UN human rights expert calls for Sudanese forces to be held accountable for violations
The UN Expert on the Situation of Human Rights in Sudan, Radhouane Nouicer, has called for a speedy accountability of the security forces accused of committing violations. At a press conference in Khartoum on Thursday, at the conclusion of his five-day first official visit to the country since his appointment in December*, Nouicer urged lifting immunities on legal prosecution of members of the security forces involved in human rights violations. He called for drawing up a clear roadmap for the reform of the security sector.
The former Tunisian diplomat stressed the need for human rights and accountability to be central topics in the programme of the next government. The establishment of a transitional justice commission should be at the top of the next stage’s priorities.
The Sudanese authorities must also work out a zero-tolerance policy for sexual violence against women and put in place the necessary measures to stop it.
The UN expert welcomed the human rights commitments contained in the Framework Agreement.
Imposing the Emergency Law should be restricted, he said, as it is used to detain people for long periods without respecting their rights to fair legal process, as happened to about 350 people in West and North Darfur last year.
He expressed his deep concern about the decline in the enjoyment of economic, social and cultural rights for the Sudanese, including basic services, due to the deterioration of the economy, the increase in the cost of living, and the increase in taxes and fees, without an increase in incomes.
The independent expert for human rights called for providing security and political commitment to resolving the underlying causes of the conflict for the return of the displaced to their villages.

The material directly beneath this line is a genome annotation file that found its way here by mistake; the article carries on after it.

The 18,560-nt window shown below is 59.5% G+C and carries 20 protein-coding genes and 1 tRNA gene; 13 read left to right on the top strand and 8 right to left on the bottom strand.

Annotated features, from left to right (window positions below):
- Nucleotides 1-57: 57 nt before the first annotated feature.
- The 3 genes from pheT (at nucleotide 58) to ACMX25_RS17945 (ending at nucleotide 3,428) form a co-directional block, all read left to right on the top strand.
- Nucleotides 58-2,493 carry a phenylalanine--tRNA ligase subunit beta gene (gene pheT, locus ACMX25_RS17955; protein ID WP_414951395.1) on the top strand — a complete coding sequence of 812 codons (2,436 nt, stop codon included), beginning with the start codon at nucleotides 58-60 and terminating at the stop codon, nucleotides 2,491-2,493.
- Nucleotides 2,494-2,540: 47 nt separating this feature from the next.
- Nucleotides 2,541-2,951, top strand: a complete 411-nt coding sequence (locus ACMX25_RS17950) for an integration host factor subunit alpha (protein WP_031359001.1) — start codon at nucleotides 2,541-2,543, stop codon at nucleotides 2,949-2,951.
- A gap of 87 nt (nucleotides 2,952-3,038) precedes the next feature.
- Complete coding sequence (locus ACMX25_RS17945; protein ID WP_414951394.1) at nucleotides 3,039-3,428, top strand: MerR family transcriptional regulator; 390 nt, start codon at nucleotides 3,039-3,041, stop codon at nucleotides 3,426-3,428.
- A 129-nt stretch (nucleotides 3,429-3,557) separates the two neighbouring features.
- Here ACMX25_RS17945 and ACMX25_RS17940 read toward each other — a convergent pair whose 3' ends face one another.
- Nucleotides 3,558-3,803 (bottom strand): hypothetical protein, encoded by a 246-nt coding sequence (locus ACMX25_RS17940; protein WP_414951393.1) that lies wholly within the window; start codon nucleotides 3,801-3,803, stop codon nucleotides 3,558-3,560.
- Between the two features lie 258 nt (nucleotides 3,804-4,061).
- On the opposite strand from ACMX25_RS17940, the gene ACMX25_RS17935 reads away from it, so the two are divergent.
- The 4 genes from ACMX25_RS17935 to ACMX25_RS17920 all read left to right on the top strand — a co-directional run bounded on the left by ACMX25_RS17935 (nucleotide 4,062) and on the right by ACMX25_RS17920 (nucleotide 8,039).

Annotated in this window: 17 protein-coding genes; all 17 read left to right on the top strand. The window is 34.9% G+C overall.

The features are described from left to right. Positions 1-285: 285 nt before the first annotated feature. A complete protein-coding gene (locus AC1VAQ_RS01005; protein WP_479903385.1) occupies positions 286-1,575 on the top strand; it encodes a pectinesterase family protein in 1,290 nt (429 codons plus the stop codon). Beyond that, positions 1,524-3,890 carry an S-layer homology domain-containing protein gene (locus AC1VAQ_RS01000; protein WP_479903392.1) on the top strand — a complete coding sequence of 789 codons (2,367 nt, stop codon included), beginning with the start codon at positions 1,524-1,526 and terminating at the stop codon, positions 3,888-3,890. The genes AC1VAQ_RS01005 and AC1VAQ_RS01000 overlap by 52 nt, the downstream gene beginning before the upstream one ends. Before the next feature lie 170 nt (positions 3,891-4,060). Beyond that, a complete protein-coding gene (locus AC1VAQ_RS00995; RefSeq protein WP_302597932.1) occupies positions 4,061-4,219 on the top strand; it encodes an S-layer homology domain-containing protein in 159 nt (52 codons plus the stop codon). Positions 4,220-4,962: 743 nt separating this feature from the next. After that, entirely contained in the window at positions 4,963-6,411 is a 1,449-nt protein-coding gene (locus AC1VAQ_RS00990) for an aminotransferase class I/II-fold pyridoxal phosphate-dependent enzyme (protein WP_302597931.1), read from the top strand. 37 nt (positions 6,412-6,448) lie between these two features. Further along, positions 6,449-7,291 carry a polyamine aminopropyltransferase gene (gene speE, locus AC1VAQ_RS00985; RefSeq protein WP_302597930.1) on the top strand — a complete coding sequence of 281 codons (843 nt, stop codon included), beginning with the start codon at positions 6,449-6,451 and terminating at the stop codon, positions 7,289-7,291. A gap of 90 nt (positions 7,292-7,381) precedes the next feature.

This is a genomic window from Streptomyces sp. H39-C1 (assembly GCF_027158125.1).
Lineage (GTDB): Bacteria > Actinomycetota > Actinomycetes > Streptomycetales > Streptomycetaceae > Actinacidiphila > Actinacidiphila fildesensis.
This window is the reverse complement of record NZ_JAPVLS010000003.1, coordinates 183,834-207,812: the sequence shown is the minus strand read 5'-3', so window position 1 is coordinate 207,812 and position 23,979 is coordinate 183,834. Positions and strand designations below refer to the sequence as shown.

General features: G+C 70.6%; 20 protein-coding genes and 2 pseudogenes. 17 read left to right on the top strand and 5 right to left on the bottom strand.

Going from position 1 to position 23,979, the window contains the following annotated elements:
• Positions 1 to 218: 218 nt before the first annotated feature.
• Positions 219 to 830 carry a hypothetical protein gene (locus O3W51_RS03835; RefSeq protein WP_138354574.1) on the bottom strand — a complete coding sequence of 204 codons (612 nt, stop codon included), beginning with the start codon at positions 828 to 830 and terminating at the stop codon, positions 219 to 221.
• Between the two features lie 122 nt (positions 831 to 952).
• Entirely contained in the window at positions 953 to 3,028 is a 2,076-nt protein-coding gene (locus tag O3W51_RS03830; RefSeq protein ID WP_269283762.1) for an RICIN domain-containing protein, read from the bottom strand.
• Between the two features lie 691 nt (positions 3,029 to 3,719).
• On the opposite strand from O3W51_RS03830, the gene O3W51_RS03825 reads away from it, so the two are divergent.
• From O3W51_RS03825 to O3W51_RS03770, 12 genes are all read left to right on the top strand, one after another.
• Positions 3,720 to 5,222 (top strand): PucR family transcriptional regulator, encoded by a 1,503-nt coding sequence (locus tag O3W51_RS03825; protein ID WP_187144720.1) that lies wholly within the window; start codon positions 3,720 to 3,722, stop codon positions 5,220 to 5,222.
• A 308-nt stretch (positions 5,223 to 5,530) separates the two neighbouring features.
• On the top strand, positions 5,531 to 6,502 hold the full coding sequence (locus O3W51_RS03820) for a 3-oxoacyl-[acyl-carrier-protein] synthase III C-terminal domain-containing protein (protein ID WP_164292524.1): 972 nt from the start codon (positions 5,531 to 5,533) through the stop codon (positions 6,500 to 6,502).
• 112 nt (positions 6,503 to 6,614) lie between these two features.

In a press statement, he pointed out that the displaced in El Geneina have been displaced repeatedly as a result of armed attacks against their communities, and the perpetrators have not been held accountable.
He said that the inability to take action to protect the people of Darfur will lead to more conflict and an increase in the number of people who depend on humanitarian aid in a land rich in natural resources.
He called for all those responsible for human rights violations and abuses committed during the conflicts in Sudan to be held accountable, in accordance with legal procedures and without undue delay.
He said that accountability and transitional justice issues require credible practical mechanisms that address past crimes and their root causes and provide a legal infrastructure that prevents their recurrence.
During this visit, which will end on 3 February, he will meet with senior Government officials, representatives of civil society organizations, human rights defenders, heads of UN entities and members of the diplomatic corps. He will also be following up on actions taken by the Sudanese authorities to implement the recommendations made by his predecessor, Adama Dieng, and on commitments made to the UN High Commissioner for Human Rights, Volker Türk, when he visited the country in November last year.
The expert’s findings during the visit will contribute to High Commissioner Türk’s oral update to the 52nd session of the UN Human Rights Council on March 3, 2023 on the human rights situation in Sudan. It will also contribute to the High Commissioner’s comprehensive report on the situation to the 53rd session of the Human Rights Council in June.
* Radhouane Nouicer, who served as Secretary of State for Foreign Affairs for the Tunisian Transitional Government in 2011, was designated UN Expert on the situation of the human rights in the Sudan on 16 December 2022, pursuant to Human Rights Council resolutions A/HRC/S-32/1 and A/HRC/50/1. Nouicer has held senior positions at the UN for over 30 years, including at the UN Refugee Agency (UNHCR) and the Office for the Coordination of Humanitarian Affairs (OCHA).